To sample a microcosm of traditional Japanese culture crystallised into a single experience, there is only one place to stay: a ryokan, or old style inn. Japan is peppered with more than 70,000 ryokan, most of which consist of only a handful of rooms, have been operated by the same family for generations and offer a memorable alternative to conventional hotels. From the welcoming green tea ceremony to futons unrolled nightly, a stay at a ryokan offers an insight into the quintessential aspects of traditional Japanese culture. But along with the words memorable, atmospheric and almost always beautiful, there is another adjective to add to the list for visitors from outside Japan: confusing. Baffling rules and regulations relating to everything from eating to washing define any ryokan stay. While the Japanese are endowed with an instinctive understanding of what is and is not deemed acceptable within the four walls of an inn, those born without the ryokan gene may find it trickier to navigate. Rule number one involves footwear: one of the charms of a ryokan stay is the feeling that it is more a family's home than just a hotel - which more often than not is in fact the case. So shoes from the outdoor world are slipped off at the genkan (entrance) upon arrival and swapped with slippers. And here footwear confusion begins. Slippers must be taken off in any room that has tatami mat flooring. Indoors, slippers are swapped for bathroom slippers when visiting the toilet. And slippers are not worn outside: wooden geisha-style sandals, known as geta, will be sitting by the door for explorations in gardens and nearby streets. To avoid an elaborate game of cat and mouse - as I re-enacted once among the labyrinthine corridors of one of the oldest ryokan in Kyoto - try to keep track of your footwear. Upon arrival, kimono-clad staff will guide guests to their rooms: here, there are tatami floors (yes, slip your shoes off), sliding paper screens, an alcove containing a calligraphy scroll on the wall and a seasonal flower arrangement. Kneeling at a low table, staff will prepare macha, or welcoming tea - bitter, green and frothy - served in pretty ceramic cups along with traditional sweets. To get into the spirit of a ryokan stay, it is worth looking the part. So don't be scared of the neatly folded yukata - cotton kimonos. If in doubt about how to wear the yukata, ask staff, as I did during my first ryokan visit and ended up with three ladies spending a good 10 minutes strapping me into an origami-folded yukata with a rib-snappingly tight series of obi bands holding it together.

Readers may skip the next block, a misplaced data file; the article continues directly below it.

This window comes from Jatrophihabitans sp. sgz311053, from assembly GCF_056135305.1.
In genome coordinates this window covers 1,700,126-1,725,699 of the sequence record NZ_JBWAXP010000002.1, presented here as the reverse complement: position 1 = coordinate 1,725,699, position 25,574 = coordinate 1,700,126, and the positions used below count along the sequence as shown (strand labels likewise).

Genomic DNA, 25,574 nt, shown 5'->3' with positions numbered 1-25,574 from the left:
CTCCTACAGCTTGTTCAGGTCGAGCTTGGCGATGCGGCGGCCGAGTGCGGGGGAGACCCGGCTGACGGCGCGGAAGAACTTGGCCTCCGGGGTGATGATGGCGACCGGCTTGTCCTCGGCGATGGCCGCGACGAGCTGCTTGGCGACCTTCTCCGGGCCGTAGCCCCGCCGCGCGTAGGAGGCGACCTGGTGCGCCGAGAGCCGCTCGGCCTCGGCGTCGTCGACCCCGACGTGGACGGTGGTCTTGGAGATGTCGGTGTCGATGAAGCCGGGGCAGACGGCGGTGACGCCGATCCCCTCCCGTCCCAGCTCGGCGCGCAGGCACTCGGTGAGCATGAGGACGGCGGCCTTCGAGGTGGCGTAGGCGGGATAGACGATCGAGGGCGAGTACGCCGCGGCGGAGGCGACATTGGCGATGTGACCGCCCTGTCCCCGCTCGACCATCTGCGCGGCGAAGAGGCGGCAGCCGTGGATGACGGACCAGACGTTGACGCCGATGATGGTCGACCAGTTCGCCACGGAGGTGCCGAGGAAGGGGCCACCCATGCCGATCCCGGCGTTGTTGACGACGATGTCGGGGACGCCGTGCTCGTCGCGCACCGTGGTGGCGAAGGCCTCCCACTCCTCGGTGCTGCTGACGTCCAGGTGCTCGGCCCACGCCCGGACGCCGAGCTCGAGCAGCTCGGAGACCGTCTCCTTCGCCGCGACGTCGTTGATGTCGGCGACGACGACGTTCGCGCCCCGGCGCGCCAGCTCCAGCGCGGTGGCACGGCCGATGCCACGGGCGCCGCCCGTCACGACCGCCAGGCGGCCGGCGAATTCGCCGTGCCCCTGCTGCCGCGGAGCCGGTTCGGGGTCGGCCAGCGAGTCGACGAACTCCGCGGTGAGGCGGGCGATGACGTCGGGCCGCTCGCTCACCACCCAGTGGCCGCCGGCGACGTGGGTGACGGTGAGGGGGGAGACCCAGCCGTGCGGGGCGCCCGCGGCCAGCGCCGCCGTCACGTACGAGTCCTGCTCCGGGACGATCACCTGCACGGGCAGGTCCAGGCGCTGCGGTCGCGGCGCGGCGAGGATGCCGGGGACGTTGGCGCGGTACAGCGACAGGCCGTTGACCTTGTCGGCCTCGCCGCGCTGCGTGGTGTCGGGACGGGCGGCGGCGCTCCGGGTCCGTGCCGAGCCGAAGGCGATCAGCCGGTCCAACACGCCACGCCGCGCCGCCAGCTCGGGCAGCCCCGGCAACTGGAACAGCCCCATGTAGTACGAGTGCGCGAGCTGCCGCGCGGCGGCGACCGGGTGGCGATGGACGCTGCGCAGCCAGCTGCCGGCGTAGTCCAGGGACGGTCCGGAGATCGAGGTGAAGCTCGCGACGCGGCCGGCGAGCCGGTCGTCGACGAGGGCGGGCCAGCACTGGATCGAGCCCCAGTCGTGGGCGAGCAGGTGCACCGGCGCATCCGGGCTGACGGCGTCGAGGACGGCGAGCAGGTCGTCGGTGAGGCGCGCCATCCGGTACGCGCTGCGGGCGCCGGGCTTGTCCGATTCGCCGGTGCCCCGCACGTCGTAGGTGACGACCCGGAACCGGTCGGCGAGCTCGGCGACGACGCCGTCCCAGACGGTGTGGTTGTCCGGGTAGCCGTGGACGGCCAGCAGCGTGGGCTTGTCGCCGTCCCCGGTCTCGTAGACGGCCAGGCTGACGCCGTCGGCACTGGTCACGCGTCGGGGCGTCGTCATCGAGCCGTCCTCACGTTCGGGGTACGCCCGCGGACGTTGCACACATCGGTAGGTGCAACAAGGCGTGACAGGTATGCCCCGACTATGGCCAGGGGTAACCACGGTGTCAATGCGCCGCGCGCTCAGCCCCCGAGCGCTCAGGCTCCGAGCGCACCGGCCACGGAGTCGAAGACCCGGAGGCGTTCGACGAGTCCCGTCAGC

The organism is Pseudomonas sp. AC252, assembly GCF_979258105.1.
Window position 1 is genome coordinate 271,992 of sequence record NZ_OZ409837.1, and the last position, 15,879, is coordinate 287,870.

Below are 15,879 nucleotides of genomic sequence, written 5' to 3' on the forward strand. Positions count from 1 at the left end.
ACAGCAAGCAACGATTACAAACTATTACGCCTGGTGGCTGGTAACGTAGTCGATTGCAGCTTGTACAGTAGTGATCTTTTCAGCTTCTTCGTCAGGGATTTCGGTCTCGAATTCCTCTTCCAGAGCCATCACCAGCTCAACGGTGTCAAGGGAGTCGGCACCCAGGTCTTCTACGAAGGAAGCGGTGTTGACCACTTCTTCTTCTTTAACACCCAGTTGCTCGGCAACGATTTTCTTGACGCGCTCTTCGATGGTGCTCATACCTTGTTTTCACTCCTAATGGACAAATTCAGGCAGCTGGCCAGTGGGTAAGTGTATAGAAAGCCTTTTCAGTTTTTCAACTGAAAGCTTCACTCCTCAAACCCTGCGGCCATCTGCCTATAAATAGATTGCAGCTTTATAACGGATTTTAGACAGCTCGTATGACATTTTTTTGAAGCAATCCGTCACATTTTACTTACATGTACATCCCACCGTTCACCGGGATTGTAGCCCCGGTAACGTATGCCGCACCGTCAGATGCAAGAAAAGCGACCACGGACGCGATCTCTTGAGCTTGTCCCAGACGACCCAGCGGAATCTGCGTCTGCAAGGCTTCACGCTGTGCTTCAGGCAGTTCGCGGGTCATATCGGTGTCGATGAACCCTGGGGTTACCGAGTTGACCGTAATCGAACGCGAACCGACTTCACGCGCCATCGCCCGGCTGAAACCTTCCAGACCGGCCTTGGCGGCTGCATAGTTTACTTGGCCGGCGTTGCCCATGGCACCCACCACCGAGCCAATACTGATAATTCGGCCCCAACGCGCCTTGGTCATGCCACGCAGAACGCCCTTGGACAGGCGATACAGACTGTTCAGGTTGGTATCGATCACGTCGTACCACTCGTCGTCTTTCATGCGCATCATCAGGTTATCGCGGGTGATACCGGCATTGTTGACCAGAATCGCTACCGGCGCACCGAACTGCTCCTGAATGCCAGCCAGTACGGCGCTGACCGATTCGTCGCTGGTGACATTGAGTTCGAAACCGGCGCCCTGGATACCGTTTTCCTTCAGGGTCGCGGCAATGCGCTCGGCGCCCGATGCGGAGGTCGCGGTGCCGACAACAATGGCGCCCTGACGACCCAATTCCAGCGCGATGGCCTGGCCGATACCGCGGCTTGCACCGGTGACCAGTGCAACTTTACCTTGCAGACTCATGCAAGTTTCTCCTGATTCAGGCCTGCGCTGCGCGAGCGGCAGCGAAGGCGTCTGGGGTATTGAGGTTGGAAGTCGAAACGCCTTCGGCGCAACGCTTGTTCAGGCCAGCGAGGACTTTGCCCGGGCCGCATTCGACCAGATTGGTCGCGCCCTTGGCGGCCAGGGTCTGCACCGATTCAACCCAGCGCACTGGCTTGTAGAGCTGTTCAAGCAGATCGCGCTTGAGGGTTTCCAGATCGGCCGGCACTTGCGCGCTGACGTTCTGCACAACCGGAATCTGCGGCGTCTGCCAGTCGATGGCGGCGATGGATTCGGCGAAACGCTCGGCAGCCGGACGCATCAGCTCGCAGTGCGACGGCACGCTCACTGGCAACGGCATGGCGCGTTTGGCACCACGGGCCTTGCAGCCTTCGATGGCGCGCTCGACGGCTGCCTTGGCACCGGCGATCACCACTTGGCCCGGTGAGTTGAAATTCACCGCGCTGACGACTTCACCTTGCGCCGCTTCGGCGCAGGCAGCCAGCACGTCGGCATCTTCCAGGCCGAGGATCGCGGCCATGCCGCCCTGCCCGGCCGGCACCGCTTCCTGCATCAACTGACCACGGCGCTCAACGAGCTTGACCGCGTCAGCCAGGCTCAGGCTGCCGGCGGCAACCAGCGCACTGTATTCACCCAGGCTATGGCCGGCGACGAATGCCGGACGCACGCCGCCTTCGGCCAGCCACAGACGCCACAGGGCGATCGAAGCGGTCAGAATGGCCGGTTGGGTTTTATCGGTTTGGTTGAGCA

Guests can wear yukata while walking around the ryokan and the brave will do so also during short walks near the ryokan (accessorised outdoors not with slippers, remember, but with the geta sandals). Bath time is a highlight of any ryokan, particularly as many are located around natural volcanic hot springs known as onsen, which are believed to be as beneficial to health as they are relaxing. Baths are often communal in a -ryokan, divided into men and women's sections. The first rules to note are that baths are taken completely naked and tattoos are banned (a rule sometimes "overlooked" with small discreet tattoos as opposed to yakuza-style dragons covering entire torsos). And so visitors shed their clothes in the changing room before entering the bathing area. Before diving enthusiastically into the bath, however, there is another golden rule: always wash thoroughly sitting on a low stool at the taps before getting into the water. A small towel is often provided to protect the modesty of the shy while walking around. For reasons that fall into the category of "I Will Never Understand Why", bathers bizarrely put the towels on their heads while sitting in the baths, but it is considered impolite to put the towel in the water. Bathing mission accomplished, the next highlight is eating. Dinner time is taken exceptionally -seriously at ryokan, with owners often doubling up as chefs to rival the Michelin-starred as they proudly source the best seasonal and regional produce. The Japanese Zen aesthetic of balance and beauty is apparent in the cuisine. Served on a low table in the guest's room, it typically consists of a kaiseki - Japan's traditional haute cuisine multi-course feast. About a dozen dishes, each as pretty as a painting, are served on a selection of exquisite ceramics with the time of year reflected in details, such as a sprig of cherry blossom or an autumnal red pointed maple leaf for decoration. It is highly recommended that anyone averse or allergic to any particular kind of food should inform the owner when booking. As the plates are cleared away after you have been fed to within an inch of your life, staff will bring the day to an end by closing the paper screens and unrolling a futon on the tatami floor. Sleeping on the floor might not sound like the most enjoyable way to spend the night but a Japanese-style futon can be surprisingly comfortable, with plenty of soft duvets and blankets making up for the sometimes hard floor. Your yukata doubles as pyjamas and a buckwheat pillow is traditionally used - which creates a slightly crunchy sensation beneath the head - though modern pillows can be provided upon request. Thankfully, after having had a long hot soak and an epic culinary feast, getting a good night's sleep in a ryokan is a blissfully rules-free experience.